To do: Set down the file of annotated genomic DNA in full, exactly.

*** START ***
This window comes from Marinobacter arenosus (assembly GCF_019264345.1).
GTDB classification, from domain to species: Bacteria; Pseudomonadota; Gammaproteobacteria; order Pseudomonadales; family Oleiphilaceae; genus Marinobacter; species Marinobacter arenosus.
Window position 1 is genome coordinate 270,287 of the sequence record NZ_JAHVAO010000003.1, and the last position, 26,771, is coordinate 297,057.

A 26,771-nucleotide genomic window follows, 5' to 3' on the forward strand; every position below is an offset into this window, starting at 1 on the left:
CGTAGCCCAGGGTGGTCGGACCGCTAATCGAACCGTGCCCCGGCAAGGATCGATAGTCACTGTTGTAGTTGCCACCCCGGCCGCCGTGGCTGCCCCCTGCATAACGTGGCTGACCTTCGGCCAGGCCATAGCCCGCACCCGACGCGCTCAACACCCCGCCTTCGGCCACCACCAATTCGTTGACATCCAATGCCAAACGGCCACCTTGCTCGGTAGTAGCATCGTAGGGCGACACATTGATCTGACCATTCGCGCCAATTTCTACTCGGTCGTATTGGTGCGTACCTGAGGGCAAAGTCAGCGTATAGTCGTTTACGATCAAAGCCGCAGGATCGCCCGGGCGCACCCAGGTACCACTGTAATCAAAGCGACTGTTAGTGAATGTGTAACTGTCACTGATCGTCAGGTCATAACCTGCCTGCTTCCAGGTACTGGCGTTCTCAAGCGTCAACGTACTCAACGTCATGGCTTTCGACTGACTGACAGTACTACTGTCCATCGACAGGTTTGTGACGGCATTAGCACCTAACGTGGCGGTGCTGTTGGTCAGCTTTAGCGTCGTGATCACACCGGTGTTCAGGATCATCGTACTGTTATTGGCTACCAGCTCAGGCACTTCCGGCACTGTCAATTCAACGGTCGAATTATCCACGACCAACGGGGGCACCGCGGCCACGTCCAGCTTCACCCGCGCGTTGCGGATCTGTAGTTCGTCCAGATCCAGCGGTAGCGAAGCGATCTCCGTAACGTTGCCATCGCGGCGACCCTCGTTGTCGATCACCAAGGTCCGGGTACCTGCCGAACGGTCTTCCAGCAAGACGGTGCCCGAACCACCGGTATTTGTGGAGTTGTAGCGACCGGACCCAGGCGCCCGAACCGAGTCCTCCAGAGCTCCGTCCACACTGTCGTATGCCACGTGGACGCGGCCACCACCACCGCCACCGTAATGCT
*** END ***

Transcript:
This window comes from Marinobacter arenosus (assembly GCF_019264345.1).
GTDB classification, from domain to species: Bacteria; Pseudomonadota; Gammaproteobacteria; order Pseudomonadales; family Oleiphilaceae; genus Marinobacter; species Marinobacter arenosus.
Window position 1 is genome coordinate 270,287 of the sequence record NZ_JAHVAO010000003.1, and the last position, 26,771, is coordinate 297,057.

A 26,771-nucleotide genomic window follows, 5' to 3' on the forward strand; every position below is an offset into this window, starting at 1 on the left:
CGTAGCCCAGGGTGGTCGGACCGCTAATCGAACCGTGCCCCGGCAAGGATCGATAGTCACTGTTGTAGTTGCCACCCCGGCCGCCGTGGCTGCCCCCTGCATAACGTGGCTGACCTTCGGCCAGGCCATAGCCCGCACCCGACGCGCTCAACACCCCGCCTTCGGCCACCACCAATTCGTTGACATCCAATGCCAAACGGCCACCTTGCTCGGTAGTAGCATCGTAGGGCGACACATTGATCTGACCATTCGCGCCAATTTCTACTCGGTCGTATTGGTGCGTACCTGAGGGCAAAGTCAGCGTATAGTCGTTTACGATCAAAGCCGCAGGATCGCCCGGGCGCACCCAGGTACCACTGTAATCAAAGCGACTGTTAGTGAATGTGTAACTGTCACTGATCGTCAGGTCATAACCTGCCTGCTTCCAGGTACTGGCGTTCTCAAGCGTCAACGTACTCAACGTCATGGCTTTCGACTGACTGACAGTACTACTGTCCATCGACAGGTTTGTGACGGCATTAGCACCTAACGTGGCGGTGCTGTTGGTCAGCTTTAGCGTCGTGATCACACCGGTGTTCAGGATCATCGTACTGTTATTGGCTACCAGCTCAGGCACTTCCGGCACTGTCAATTCAACGGTCGAATTATCCACGACCAACGGGGGCACCGCGGCCACGTCCAGCTTCACCCGCGCGTTGCGGATCTGTAGTTCGTCCAGATCCAGCGGTAGCGAAGCGATCTCCGTAACGTTGCCATCGCGGCGACCCTCGTTGTCGATCACCAAGGTCCGGGTACCTGCCGAACGGTCTTCCAGCAAGACGGTGCCCGAACCACCGGTATTTGTGGAGTTGTAGCGACCGGACCCAGGCGCCCGAACCGAGTCCTCCAGAGCTCCGTCCACACTGTCGTATGCCACGTGGACGCGGCCACCACCACCGCCACCGTAATGCT